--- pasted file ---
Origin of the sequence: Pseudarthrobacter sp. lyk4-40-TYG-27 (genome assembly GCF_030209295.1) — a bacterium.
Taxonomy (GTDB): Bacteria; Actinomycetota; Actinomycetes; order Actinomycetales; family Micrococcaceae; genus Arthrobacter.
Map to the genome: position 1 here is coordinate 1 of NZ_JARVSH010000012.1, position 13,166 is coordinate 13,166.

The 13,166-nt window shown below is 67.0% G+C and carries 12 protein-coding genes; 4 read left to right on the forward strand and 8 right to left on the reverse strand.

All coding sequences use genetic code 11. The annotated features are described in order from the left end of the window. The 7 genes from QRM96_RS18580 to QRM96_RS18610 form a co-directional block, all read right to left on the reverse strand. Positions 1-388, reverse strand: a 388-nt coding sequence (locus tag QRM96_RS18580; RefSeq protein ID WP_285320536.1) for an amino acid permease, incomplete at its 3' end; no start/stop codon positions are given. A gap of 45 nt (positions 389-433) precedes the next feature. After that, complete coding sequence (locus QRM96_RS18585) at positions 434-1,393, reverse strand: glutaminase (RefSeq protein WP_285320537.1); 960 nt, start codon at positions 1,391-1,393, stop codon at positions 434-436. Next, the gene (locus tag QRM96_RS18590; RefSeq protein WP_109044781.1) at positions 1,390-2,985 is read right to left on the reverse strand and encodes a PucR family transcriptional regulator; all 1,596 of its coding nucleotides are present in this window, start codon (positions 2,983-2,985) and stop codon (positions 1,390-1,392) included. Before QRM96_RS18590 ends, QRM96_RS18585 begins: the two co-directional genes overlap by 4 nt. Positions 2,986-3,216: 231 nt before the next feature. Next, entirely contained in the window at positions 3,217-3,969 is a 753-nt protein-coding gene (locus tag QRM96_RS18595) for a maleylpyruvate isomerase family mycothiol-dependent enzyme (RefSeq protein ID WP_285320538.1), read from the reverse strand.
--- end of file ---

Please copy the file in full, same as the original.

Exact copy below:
Origin of the sequence: Pseudarthrobacter sp. lyk4-40-TYG-27 (genome assembly GCF_030209295.1) — a bacterium.
Taxonomy (GTDB): Bacteria; Actinomycetota; Actinomycetes; order Actinomycetales; family Micrococcaceae; genus Arthrobacter.
Map to the genome: position 1 here is coordinate 1 of NZ_JARVSH010000012.1, position 13,166 is coordinate 13,166.

The 13,166-nt window shown below is 67.0% G+C and carries 12 protein-coding genes; 4 read left to right on the forward strand and 8 right to left on the reverse strand.

All coding sequences use genetic code 11. The annotated features are described in order from the left end of the window. The 7 genes from QRM96_RS18580 to QRM96_RS18610 form a co-directional block, all read right to left on the reverse strand. Positions 1-388, reverse strand: a 388-nt coding sequence (locus tag QRM96_RS18580; RefSeq protein ID WP_285320536.1) for an amino acid permease, incomplete at its 3' end; no start/stop codon positions are given. A gap of 45 nt (positions 389-433) precedes the next feature. After that, complete coding sequence (locus QRM96_RS18585) at positions 434-1,393, reverse strand: glutaminase (RefSeq protein WP_285320537.1); 960 nt, start codon at positions 1,391-1,393, stop codon at positions 434-436. Next, the gene (locus tag QRM96_RS18590; RefSeq protein WP_109044781.1) at positions 1,390-2,985 is read right to left on the reverse strand and encodes a PucR family transcriptional regulator; all 1,596 of its coding nucleotides are present in this window, start codon (positions 2,983-2,985) and stop codon (positions 1,390-1,392) included. Before QRM96_RS18590 ends, QRM96_RS18585 begins: the two co-directional genes overlap by 4 nt. Positions 2,986-3,216: 231 nt before the next feature. Next, entirely contained in the window at positions 3,217-3,969 is a 753-nt protein-coding gene (locus tag QRM96_RS18595) for a maleylpyruvate isomerase family mycothiol-dependent enzyme (RefSeq protein ID WP_285320538.1), read from the reverse strand.